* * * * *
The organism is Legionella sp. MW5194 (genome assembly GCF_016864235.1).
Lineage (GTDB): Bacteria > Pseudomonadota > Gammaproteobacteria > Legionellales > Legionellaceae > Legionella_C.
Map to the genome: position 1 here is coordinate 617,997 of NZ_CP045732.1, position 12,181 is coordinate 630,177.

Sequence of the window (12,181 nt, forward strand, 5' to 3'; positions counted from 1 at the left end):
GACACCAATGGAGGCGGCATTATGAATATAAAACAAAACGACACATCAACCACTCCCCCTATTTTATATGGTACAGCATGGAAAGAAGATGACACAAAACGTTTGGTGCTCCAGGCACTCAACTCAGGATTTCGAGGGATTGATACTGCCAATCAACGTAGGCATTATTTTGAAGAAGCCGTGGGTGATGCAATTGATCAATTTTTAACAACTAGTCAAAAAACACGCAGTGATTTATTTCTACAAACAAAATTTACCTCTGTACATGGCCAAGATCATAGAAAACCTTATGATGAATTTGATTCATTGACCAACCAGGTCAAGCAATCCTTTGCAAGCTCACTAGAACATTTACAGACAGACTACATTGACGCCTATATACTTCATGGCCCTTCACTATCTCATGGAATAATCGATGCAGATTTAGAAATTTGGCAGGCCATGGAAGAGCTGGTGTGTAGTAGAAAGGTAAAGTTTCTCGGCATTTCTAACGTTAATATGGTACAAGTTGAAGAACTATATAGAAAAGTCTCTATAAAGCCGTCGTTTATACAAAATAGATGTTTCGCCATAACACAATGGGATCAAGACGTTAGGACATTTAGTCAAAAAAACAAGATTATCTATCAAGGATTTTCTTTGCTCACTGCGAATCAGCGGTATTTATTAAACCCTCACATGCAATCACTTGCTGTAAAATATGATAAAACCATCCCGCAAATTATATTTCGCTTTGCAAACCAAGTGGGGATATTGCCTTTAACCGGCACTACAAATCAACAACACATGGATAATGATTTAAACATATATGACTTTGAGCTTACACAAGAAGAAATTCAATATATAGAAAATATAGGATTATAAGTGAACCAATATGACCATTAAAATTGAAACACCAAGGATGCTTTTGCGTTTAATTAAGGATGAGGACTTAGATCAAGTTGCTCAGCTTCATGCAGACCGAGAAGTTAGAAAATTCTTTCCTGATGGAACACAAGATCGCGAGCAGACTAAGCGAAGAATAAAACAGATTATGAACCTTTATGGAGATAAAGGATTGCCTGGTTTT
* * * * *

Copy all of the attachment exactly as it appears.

The organism is Legionella sp. MW5194 (genome assembly GCF_016864235.1).
Lineage (GTDB): Bacteria > Pseudomonadota > Gammaproteobacteria > Legionellales > Legionellaceae > Legionella_C.
Map to the genome: position 1 here is coordinate 617,997 of NZ_CP045732.1, position 12,181 is coordinate 630,177.

Sequence of the window (12,181 nt, forward strand, 5' to 3'; positions counted from 1 at the left end):
GACACCAATGGAGGCGGCATTATGAATATAAAACAAAACGACACATCAACCACTCCCCCTATTTTATATGGTACAGCATGGAAAGAAGATGACACAAAACGTTTGGTGCTCCAGGCACTCAACTCAGGATTTCGAGGGATTGATACTGCCAATCAACGTAGGCATTATTTTGAAGAAGCCGTGGGTGATGCAATTGATCAATTTTTAACAACTAGTCAAAAAACACGCAGTGATTTATTTCTACAAACAAAATTTACCTCTGTACATGGCCAAGATCATAGAAAACCTTATGATGAATTTGATTCATTGACCAACCAGGTCAAGCAATCCTTTGCAAGCTCACTAGAACATTTACAGACAGACTACATTGACGCCTATATACTTCATGGCCCTTCACTATCTCATGGAATAATCGATGCAGATTTAGAAATTTGGCAGGCCATGGAAGAGCTGGTGTGTAGTAGAAAGGTAAAGTTTCTCGGCATTTCTAACGTTAATATGGTACAAGTTGAAGAACTATATAGAAAAGTCTCTATAAAGCCGTCGTTTATACAAAATAGATGTTTCGCCATAACACAATGGGATCAAGACGTTAGGACATTTAGTCAAAAAAACAAGATTATCTATCAAGGATTTTCTTTGCTCACTGCGAATCAGCGGTATTTATTAAACCCTCACATGCAATCACTTGCTGTAAAATATGATAAAACCATCCCGCAAATTATATTTCGCTTTGCAAACCAAGTGGGGATATTGCCTTTAACCGGCACTACAAATCAACAACACATGGATAATGATTTAAACATATATGACTTTGAGCTTACACAAGAAGAAATTCAATATATAGAAAATATAGGATTATAAGTGAACCAATATGACCATTAAAATTGAAACACCAAGGATGCTTTTGCGTTTAATTAAGGATGAGGACTTAGATCAAGTTGCTCAGCTTCATGCAGACCGAGAAGTTAGAAAATTCTTTCCTGATGGAACACAAGATCGCGAGCAGACTAAGCGAAGAATAAAACAGATTATGAACCTTTATGGAGATAAAGGATTGCCTGGTTTT